A surround-sound concert “radio drama.”
Based on the extraordinary life of Rahab of Jericho (Joshua 2 & 6).
Mezzo-soprano and wind symphony with audience participation
Finalist, 2014 American Prize for Composition
36 minutes. Grade 5-6.
“Rahab” is one of the most moving, intense, and exciting compositions I have had the privilege of conducting. The story, music, surround-sound acoustics, and audience participation are compelling. I can’t wait to perform it again.
Special instrumentation notes:
• 2 piccolos (divisi)
• Prominent duo passages for oboe and english horn
• 2 trps & 3 horns leave stage for surround-sound passage
• Prominent exposed parts for harp (or elec. keyboard substitute)
• 4-6 bass drums or floor toms around audience for surround-sound passage
Excerpt, Cynthia Wohlschlager
Complete work, Beth Ray Westlund & Windiana
- The East Texas Baptist University Symphonic Band; Mark Crim, conducting; Laurie Lee Cosby as Rahab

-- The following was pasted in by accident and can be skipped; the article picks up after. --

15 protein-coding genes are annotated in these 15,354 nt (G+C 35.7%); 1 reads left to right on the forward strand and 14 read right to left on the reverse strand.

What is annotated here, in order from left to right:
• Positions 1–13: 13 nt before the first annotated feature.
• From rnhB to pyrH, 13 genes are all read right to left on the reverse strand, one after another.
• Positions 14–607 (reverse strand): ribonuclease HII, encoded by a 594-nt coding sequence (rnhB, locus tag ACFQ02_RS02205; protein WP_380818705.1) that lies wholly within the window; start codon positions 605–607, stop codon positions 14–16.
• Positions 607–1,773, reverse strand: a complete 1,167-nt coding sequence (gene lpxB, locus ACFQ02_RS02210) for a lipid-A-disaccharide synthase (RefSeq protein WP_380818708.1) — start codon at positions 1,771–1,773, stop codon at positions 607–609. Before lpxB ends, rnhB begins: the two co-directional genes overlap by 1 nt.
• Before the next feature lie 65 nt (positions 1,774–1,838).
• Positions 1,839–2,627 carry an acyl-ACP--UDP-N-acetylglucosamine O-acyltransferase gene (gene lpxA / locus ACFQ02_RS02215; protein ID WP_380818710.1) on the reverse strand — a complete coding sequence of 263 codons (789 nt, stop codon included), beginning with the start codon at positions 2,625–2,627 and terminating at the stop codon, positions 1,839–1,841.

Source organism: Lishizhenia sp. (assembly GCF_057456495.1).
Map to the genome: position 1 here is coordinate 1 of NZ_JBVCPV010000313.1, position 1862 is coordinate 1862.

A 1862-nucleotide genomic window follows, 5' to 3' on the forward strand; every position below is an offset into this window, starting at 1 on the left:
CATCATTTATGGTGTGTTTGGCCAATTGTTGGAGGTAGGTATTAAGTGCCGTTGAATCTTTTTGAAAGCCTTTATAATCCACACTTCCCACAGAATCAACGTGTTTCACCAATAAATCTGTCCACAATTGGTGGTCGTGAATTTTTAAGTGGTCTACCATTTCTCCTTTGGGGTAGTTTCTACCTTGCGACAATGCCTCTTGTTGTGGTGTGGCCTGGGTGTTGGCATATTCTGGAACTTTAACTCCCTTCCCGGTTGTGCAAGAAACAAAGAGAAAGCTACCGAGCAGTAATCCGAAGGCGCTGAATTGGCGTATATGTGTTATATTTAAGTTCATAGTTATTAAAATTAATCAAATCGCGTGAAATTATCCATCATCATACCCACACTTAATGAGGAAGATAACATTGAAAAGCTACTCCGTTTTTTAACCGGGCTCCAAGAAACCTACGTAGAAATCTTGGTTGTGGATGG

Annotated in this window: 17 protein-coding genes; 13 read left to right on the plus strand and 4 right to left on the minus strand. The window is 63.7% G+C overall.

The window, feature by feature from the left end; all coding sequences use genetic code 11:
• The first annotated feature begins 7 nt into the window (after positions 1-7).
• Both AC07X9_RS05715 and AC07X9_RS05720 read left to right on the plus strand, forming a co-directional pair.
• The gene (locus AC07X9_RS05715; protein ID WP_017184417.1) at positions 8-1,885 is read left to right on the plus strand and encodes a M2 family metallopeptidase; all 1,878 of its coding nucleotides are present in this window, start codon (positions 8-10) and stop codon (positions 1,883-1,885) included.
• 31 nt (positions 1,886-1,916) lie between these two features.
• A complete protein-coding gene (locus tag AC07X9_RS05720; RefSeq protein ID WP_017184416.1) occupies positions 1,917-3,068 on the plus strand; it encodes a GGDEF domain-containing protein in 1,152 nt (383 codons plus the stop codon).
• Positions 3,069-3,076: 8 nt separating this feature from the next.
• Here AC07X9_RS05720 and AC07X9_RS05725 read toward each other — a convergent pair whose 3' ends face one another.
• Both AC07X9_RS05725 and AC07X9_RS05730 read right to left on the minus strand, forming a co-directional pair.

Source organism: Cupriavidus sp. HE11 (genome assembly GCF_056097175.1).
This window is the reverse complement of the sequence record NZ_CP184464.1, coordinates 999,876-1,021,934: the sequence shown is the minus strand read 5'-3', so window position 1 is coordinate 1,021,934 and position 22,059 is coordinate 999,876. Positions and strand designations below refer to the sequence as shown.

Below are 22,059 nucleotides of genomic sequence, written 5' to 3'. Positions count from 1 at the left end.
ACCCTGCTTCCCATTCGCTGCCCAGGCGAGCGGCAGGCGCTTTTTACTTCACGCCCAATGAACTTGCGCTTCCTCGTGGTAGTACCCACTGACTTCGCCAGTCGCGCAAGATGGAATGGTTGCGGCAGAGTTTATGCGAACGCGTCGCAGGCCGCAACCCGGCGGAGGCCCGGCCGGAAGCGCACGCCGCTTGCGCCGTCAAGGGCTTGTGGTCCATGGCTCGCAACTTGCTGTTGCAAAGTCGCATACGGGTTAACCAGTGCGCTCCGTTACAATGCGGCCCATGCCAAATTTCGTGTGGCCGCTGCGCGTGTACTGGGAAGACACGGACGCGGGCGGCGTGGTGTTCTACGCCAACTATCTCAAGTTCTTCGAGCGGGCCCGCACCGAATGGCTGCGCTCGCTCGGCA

- Valparaiso University Chamber Concert Band; Jeffrey Scott Doebler, conducting; Cynthia Wohlschlager as Rahab
- The Windiana Concert Band; Jeffrey Scott Doebler, conducting; Beth Ray Westlund as Rahab
- PREMIERE: The Luther Summer Music Honors Band; Jeffrey Scott Doebler, conducting; Beth Ray Westlund as Rahab
Artists who have sung the role of Rahab
The story of Rahab of Jericho is found in the Old Testament in Joshua 2: 1-21 and Joshua 6: 25. On the eve of the destruction of Jericho, Rahab, a harlot whose house is on the great, impregnable city wall, providentially encounters two Israelite spies sent by Joshua to spy out the land. She hides them from her King’s soldiers, saving their lives, and in exchange, she is spared when the city is destroyed. Rahab is an important Old Testament figure because her story, fascinating as it is, does not end with her exodus from the doomed city. Her name surfaces not once, but three times in the New Testament. (Matthew 1: 5; Hebrews 11: 31; and James 2: 25.)
Rahab was begun September 2010 during an artist residency at the MacDowell Colony in New Hampshire, continued at a lakeside cottage in rural Maine belonging to the composer’s colleague and friend, visual artist Barb Drennan, and completed in December 2010 at the composer’s home in Canton, Ohio.
The composer is most appreciative of the generous support for this project by Malone University, the MacDowell Colony, and Barb Drennan. He also wishes to thank playwright Justin Sherrin, wordsmith Alexandra Gomez-Robbins , and fellow composer William Vollinger for their valuable suggestions about the libretto.